The Digital Student

According to the Pew Internet & American Life Project (2000), 81 million Americans use one of the many IM networks and more than 40% of Americans use IM on a regular basis. The project report also notes that usage is greatest among teens and young adults who are tomorrow’s college students. Instant messaging is overtaking e-mail as the preferred way to communicate. Two-thirds of this demographic send more instant messages than e-mail. It is interesting to note that IM is banned in most K-12 environments.

The curious thing is that instant-messaging technologies only recently appeared in the program’s online environment. While students were dutifully instructed at technology camp in the technologies to be used in online class (chat, newsgroups, and Web-page development tools), no instruction for instant messaging was ever delivered or even recommended as a means for collaboration. IM seemed to come automatically with the students as a backdrop to their everyday lives.

Further investigation made it clear that students were uncomfortable not having IM running in the background. Their seeming disrespect was just their normal multichannel operating procedure. And while students eventually admitted to a few secretly shared negative instructor comments, most found the additional IM channel to be stimulating and helpful. As it turns out, there are many learning theorists who argue in favor of multichannel learning (Clark & Paivio 1991, Hartman 1961).

Traditional educators in traditional settings can still impose quiet and silence communication between students. Not so in online learning environments. Many online instructors may not realize the likelihood that their students are in constant communication with their peers. Their students are also likely to be multitasking at any point in their course interactions. According to our students, this is just how tech-savvy college students interact in the world. While this situation might be untenable for instructors wishing to operate online in traditional ways, progressive leaders of learners will find rich opportunities. The authors found many benefits once they got around to listening to how students incorporate various technologies into their course work.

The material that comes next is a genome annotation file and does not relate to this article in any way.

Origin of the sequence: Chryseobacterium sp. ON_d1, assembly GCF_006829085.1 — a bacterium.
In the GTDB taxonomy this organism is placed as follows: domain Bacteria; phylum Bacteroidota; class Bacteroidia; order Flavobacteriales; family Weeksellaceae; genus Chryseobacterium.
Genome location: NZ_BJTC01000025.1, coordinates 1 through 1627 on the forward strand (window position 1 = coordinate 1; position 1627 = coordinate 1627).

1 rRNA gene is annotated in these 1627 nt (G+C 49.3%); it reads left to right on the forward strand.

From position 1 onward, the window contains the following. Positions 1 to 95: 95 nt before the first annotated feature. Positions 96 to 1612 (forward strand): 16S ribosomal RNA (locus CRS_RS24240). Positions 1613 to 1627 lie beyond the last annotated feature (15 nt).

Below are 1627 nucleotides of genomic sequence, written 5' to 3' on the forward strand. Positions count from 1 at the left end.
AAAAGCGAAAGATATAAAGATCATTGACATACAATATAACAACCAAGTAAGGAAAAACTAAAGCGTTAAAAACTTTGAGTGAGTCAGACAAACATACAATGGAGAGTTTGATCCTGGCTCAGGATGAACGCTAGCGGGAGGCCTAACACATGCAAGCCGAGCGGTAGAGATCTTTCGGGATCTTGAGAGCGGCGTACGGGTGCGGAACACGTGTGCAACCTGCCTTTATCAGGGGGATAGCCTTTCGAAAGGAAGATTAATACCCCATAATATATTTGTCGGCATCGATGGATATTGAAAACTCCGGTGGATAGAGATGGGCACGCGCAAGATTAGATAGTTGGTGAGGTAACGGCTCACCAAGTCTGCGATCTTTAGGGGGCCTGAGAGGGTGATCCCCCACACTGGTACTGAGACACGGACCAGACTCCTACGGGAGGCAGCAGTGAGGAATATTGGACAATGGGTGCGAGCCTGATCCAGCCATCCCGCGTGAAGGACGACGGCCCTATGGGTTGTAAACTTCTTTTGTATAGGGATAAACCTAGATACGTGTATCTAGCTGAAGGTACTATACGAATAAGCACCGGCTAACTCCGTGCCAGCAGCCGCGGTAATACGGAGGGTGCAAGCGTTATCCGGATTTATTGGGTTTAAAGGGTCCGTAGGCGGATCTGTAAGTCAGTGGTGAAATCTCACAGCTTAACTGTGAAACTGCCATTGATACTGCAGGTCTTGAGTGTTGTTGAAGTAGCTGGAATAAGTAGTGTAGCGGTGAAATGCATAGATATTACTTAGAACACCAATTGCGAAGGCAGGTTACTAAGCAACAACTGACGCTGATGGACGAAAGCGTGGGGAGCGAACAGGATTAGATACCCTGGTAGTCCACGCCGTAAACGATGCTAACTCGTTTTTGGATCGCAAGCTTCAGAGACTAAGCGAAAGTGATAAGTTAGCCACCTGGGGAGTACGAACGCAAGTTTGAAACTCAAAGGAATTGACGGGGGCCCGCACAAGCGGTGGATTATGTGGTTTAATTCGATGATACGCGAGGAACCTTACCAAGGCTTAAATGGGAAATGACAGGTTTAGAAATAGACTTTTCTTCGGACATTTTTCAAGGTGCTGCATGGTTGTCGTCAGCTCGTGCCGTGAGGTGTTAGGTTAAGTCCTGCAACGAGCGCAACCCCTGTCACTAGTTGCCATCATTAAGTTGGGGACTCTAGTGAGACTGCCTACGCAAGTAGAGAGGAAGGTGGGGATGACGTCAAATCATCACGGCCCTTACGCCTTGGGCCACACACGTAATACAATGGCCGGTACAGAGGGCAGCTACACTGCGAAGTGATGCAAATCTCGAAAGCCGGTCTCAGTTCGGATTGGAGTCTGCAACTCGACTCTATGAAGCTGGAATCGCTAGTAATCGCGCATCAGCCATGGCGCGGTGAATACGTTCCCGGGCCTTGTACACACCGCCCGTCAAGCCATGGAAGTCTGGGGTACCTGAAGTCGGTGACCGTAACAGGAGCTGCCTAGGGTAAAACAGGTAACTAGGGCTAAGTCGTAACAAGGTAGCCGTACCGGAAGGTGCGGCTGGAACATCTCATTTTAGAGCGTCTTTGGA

The Discovery

The authors discovered many positive uses for IM after reflecting on their own practice and interviewing many students in the online programs. Students were quick to relate stories showing the value of multiprocessing. Benefits ranged from simple clarification of terms to new ways of sharing space together.

For several years, Michael Schrage of MIT has been arguing, “The key element, the key ingredient, the key medium for successful and effective collaboration is the creation and maintenance of a shared space. You cannot create shared understandings without shared space. That is the real challenge” (Schrage, 1989, p. 94).

As online communication tools improve and are better understood, they start to feel more like spaces in which to interact and learn. Many articles illustrate the use and effects of instant messaging and other communication tools for business environments. Nardi, Whittaker, and Bradner (2000) describe the essential nature of interaction to enable collaboration:

Recent empirical work has shown the importance of informal workplace communication for effective collaboration. By informal we mean interactions that are generally impromptu, brief, context-rich and dyadic. These interactions support joint problem solving, coordination, social bonding, and social learning—all of which are essential for complex collaboration. (p. 83)